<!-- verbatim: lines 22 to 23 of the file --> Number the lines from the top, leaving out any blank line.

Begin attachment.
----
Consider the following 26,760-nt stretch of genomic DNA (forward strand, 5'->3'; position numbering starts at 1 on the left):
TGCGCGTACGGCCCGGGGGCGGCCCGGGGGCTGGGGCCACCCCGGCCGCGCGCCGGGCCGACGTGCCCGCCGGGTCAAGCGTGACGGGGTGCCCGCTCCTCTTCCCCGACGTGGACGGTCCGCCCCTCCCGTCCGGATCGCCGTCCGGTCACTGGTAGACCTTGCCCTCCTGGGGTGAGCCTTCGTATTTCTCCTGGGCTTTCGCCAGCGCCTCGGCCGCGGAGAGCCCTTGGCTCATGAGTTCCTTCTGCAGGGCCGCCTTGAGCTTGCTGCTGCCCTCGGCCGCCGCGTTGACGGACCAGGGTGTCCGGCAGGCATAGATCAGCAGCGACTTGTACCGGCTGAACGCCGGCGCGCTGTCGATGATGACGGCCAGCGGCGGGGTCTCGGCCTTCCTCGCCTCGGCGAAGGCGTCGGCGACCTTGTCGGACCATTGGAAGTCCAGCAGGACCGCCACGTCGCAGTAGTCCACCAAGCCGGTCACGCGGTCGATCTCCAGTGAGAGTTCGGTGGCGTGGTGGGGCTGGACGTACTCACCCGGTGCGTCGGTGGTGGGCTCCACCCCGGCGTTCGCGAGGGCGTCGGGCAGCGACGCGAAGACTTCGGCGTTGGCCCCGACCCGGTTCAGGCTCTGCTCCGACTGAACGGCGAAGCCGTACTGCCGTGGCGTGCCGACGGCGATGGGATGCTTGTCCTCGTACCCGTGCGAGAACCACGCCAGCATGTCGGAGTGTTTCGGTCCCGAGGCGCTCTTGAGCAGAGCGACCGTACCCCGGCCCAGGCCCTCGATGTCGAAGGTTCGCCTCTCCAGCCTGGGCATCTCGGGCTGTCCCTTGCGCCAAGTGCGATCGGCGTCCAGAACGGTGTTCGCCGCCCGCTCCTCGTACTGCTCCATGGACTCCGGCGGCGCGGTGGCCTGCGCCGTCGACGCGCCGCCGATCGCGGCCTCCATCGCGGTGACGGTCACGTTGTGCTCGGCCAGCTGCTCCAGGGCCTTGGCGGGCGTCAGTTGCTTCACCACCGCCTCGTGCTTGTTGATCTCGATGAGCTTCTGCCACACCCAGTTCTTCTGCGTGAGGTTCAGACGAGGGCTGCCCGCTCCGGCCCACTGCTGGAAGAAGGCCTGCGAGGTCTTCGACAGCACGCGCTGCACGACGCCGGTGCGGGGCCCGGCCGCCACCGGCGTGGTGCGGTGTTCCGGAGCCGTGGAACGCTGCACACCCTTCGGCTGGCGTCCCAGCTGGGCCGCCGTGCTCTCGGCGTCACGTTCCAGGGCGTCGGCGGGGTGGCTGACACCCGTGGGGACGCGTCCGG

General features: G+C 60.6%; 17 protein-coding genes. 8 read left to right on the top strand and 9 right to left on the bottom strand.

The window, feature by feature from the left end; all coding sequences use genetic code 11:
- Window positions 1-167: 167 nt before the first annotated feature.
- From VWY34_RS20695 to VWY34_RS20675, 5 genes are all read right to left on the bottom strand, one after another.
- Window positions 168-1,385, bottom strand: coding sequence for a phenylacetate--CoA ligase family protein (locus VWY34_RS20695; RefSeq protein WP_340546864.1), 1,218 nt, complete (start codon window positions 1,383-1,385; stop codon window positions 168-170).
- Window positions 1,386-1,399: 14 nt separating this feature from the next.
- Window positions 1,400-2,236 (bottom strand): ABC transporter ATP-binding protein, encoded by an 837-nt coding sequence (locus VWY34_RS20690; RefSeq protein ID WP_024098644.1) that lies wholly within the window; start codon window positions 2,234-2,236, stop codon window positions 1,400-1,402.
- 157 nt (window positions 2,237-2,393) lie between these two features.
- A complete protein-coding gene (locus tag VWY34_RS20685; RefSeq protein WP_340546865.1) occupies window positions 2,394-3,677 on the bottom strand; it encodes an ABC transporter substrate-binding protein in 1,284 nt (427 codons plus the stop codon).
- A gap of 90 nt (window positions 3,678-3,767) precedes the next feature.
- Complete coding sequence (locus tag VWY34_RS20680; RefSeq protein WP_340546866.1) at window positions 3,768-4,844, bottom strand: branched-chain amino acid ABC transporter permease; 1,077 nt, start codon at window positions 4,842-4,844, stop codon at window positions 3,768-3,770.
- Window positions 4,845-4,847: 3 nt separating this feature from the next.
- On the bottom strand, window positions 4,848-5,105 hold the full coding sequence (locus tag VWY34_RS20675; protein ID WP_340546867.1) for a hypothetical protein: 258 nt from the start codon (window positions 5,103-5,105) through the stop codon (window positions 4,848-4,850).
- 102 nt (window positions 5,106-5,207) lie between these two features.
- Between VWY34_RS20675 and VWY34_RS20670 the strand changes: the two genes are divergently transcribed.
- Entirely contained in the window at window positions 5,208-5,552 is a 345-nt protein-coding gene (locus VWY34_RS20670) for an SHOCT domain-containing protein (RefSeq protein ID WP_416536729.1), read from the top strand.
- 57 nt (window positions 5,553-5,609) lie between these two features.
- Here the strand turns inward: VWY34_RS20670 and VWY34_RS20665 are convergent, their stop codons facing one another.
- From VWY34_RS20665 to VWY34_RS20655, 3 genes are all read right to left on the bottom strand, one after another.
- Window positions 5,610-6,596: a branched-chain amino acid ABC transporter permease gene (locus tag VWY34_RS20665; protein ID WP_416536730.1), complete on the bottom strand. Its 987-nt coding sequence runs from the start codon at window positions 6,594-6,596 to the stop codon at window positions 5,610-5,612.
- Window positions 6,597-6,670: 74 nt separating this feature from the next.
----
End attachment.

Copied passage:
- Window positions 5,610-6,596: a branched-chain amino acid ABC transporter permease gene (locus tag VWY34_RS20665; protein ID WP_416536730.1), complete on the bottom strand. Its 987-nt coding sequence runs from the start codon at window positions 6,594-6,596 to the stop codon at window positions 5,610-5,612.
- Window positions 6,597-6,670: 74 nt separating this feature from the next.